Hwang Woo-suk
Researchers who want to clone human embryos and create stem cells are
facing the biggest public relations disaster in the history of their
fledgling science. Their most acclaimed colleague, Hwang Woo-suk, of
Seoul National University, has admitted that he lied about his
compliance with ethical protocols. It was a devastating blow: Hwang’s
team had been the first to successfully clone human embryos, the first
to clone a dog, the first to create embryonic stem cell lines. Now a
shadow had been cast over his work.

I am very sorry that I have to tell the public words that are too
shameful and horrible,” he told a packed press conference. “The world
gasped in awe when I first showed the results of my research. I felt a
national pride and tasted the confidence that we Koreans could achieve
things too,” he said. “I was blinded by work and my drive for
achievement.” Hwang has now resigned from all public posts and has
slipped away to a remote Buddhist temple to reflect on all that has
happened.

Koreans are masters of rhetorical self-abasement and Hwang’s
self-criticism is somewhat exaggerated. His misdemeanour was fairly
minor. Despite explicit assertions that the eggs for his research had
been donated by generous Korean women, he actually purchased most of
them from needy women. Two of his subordinates donated eggs as well.
There were persistent rumours of this but the issue came to a head when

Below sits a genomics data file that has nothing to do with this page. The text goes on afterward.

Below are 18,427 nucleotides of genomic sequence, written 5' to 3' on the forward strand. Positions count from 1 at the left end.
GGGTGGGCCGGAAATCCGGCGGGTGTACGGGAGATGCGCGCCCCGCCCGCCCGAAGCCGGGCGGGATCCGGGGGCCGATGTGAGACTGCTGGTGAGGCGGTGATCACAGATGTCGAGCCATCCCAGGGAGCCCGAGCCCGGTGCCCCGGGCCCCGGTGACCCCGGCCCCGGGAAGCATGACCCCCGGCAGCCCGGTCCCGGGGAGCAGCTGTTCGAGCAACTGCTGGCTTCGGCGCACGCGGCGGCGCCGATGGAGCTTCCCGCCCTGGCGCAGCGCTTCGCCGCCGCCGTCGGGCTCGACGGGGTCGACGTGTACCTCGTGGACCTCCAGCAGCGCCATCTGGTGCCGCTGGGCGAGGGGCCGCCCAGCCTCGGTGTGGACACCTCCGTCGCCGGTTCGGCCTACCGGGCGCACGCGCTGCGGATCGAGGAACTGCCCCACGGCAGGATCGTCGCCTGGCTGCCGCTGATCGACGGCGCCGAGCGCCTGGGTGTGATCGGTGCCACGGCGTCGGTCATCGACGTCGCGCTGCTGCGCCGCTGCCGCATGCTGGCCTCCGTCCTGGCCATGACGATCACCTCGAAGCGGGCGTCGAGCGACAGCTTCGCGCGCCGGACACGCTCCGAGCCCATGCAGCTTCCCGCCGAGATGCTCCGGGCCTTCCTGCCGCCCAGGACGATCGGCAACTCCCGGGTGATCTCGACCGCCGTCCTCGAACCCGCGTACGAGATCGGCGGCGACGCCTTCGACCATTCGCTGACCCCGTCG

he denied them in an interview with the journal Nature. In fact, he had
done nothing illegal under South Korean law, although since then
selling eggs has been banned in South Korea.

In fact, in the eyes of most of his countrymen and women, Hwang is not a
criminal but a national hero. Hundreds of indignant women have
volunteered to donate their eggs to further his research. Korean
politicians have muttered that his humiliation was engineered by
jealous Americans. A Korean bioethicist contends that “we have our
different social and cultural context, so we have to formulate our own
bioethics.”1

Western researchers, however, are in a tizz. In human embryonic stem
cell research community, the principal ethical boundaries are twofold:
obtaining
informed consent for egg donations and repudiating reproductive
cloning. If the public believes that cloning scientists are lying about
one, it might think that they are lying about the other as well. Years
of work grooming their image as sober medical researchers and not mad
scientists from a late night creature feature, might be wasted. It
might even prompt the public to ask whether it is really ethical to create,
experiment on, and destroy thousands upon thousands of human embryos.

Hwang’s downfall will have several consequences. The first is the
possible collapse of his World Stem Cell Hub, which was launched only
at the beginning of November. This was going to provide researchers in
the US and UK with embryonic stem cells from his laboratory. But until